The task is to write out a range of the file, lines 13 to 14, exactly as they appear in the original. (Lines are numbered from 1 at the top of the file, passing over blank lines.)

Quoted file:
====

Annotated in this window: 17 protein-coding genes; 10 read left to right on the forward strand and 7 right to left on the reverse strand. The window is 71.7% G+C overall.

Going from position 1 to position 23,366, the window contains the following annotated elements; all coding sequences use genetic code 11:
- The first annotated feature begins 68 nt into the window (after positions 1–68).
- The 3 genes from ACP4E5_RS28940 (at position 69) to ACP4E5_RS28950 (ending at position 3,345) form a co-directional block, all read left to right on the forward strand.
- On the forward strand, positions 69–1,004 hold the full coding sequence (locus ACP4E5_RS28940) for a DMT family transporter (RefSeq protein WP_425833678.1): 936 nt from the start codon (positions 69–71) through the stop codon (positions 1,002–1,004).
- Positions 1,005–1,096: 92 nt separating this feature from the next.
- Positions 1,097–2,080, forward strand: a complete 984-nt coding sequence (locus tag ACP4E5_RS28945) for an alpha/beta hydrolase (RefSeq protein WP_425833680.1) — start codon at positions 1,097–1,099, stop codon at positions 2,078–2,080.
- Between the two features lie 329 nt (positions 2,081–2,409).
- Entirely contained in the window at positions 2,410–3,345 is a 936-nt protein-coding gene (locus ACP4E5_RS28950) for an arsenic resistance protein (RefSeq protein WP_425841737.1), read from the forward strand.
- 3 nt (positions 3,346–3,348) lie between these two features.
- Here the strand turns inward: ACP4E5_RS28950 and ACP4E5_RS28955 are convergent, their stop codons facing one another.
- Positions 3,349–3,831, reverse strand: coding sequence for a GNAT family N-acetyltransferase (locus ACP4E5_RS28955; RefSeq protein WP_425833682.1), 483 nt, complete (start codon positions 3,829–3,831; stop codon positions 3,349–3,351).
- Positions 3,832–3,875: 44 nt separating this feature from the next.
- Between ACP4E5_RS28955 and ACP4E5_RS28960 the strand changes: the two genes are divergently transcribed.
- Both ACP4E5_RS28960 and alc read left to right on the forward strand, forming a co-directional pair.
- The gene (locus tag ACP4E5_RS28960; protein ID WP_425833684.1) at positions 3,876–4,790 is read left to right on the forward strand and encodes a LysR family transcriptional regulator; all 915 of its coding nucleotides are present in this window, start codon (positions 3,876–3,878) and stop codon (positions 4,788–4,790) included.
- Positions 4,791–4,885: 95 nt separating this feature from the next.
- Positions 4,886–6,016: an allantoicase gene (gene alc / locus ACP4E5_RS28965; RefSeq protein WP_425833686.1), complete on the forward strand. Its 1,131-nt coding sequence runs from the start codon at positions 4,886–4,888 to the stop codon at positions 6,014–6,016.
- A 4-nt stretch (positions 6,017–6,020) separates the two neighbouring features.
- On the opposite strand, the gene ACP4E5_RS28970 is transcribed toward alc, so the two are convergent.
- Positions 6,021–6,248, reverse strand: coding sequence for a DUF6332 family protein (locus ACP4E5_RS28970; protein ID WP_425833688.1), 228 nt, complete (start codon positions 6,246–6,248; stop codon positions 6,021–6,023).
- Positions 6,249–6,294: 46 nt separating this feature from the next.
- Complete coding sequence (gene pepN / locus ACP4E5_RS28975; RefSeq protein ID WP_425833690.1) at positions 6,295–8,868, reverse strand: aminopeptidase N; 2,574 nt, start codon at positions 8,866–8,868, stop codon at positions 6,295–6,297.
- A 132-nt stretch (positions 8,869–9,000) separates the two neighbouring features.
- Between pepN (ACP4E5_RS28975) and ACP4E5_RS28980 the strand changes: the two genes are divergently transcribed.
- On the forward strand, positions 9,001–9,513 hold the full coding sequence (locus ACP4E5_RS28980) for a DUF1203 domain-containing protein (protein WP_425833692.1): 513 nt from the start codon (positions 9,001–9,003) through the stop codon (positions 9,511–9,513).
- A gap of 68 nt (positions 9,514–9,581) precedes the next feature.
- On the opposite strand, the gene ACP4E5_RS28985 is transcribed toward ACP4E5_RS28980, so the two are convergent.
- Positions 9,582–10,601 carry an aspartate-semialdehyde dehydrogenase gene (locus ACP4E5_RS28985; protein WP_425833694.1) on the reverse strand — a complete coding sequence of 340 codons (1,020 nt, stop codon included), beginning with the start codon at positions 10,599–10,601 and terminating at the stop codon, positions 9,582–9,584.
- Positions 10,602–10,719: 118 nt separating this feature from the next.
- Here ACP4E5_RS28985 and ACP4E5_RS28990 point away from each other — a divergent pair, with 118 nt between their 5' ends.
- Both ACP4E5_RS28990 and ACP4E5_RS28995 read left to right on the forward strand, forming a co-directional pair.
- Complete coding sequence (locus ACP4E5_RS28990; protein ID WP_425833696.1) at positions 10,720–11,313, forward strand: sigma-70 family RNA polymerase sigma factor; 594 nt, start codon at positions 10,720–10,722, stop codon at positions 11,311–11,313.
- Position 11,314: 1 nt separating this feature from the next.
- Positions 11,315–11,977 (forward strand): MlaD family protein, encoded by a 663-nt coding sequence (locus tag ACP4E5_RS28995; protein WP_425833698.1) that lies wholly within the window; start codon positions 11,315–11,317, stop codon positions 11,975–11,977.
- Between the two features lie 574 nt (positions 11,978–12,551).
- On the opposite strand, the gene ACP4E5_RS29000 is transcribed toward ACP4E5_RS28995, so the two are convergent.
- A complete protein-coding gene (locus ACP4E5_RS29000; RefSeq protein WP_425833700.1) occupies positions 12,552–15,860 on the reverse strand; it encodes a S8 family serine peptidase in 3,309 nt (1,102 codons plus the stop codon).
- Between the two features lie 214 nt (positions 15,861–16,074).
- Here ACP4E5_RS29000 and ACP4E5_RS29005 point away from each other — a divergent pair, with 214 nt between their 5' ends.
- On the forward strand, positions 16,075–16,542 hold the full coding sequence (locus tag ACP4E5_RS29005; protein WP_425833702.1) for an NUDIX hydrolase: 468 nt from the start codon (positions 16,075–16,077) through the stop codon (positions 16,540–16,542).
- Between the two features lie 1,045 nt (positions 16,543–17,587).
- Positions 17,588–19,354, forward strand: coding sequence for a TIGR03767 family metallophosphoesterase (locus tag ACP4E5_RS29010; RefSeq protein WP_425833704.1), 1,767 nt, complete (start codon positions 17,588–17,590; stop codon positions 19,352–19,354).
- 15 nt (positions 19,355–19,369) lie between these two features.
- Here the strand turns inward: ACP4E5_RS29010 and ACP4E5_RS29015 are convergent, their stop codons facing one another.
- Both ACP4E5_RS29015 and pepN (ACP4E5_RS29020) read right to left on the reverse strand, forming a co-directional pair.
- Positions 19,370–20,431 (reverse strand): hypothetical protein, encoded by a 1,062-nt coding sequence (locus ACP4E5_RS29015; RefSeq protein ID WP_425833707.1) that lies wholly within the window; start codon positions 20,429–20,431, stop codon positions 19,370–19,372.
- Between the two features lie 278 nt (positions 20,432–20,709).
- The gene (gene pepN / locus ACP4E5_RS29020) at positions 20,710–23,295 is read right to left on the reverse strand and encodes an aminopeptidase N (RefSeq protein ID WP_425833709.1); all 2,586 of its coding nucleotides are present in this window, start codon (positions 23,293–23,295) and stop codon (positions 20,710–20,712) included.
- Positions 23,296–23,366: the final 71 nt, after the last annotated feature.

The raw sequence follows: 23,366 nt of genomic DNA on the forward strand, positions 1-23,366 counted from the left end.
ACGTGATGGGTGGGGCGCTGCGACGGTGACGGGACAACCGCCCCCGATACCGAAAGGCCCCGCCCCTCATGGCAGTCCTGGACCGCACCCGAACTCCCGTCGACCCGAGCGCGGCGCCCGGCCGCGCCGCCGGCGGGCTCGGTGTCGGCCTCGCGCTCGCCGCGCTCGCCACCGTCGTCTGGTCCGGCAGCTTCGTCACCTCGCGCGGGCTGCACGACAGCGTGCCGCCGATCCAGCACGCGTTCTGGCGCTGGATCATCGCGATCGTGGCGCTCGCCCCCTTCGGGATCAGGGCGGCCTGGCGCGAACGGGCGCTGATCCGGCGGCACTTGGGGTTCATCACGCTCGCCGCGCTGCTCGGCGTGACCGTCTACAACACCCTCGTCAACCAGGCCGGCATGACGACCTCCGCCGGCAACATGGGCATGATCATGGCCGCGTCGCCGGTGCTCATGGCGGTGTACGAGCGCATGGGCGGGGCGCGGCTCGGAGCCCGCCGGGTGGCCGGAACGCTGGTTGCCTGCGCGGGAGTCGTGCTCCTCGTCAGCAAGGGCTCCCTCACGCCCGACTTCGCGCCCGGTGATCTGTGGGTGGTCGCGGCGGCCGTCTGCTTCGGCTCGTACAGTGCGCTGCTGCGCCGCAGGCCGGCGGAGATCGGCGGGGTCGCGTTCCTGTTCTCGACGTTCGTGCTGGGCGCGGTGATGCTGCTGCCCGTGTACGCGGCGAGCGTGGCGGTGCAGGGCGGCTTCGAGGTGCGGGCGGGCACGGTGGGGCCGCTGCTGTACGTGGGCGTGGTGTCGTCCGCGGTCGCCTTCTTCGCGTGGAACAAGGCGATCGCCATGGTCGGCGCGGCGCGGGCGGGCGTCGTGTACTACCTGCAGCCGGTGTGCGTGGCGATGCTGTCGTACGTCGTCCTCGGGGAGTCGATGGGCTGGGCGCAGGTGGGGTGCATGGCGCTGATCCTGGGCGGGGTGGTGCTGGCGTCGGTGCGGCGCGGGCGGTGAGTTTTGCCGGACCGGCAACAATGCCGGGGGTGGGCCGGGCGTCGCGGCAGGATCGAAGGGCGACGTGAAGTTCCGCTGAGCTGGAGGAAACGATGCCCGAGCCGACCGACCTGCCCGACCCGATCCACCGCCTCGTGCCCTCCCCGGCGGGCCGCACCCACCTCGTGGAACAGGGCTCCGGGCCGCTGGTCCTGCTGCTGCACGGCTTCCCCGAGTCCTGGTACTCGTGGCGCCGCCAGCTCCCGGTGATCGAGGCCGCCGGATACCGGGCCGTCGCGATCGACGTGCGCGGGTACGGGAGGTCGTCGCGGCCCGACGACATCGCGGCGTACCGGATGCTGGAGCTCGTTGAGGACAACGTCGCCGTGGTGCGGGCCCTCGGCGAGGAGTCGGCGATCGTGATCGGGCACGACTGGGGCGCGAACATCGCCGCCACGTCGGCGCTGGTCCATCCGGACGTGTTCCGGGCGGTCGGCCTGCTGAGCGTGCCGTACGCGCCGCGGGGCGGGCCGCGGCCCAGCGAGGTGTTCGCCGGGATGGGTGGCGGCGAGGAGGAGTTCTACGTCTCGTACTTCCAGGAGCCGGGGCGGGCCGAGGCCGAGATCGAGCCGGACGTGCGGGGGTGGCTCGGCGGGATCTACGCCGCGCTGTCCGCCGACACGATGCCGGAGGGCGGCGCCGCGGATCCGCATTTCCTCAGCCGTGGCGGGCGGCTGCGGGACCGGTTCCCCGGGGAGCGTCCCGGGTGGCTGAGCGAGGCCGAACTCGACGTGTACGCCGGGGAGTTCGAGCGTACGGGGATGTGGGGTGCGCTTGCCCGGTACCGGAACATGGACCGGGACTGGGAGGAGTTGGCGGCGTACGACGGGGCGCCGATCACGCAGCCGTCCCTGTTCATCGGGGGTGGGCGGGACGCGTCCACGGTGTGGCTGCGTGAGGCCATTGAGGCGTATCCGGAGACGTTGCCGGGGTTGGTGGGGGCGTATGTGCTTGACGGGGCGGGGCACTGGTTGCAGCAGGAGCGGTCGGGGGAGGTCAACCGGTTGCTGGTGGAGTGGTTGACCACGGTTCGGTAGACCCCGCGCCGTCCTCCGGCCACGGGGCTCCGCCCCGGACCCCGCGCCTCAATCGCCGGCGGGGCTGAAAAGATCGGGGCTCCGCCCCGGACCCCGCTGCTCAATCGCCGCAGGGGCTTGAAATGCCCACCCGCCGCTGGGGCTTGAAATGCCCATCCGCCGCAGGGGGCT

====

- Positions 3,832–3,875: 44 nt separating this feature from the next.
- Between ACP4E5_RS28955 and ACP4E5_RS28960 the strand changes: the two genes are divergently transcribed.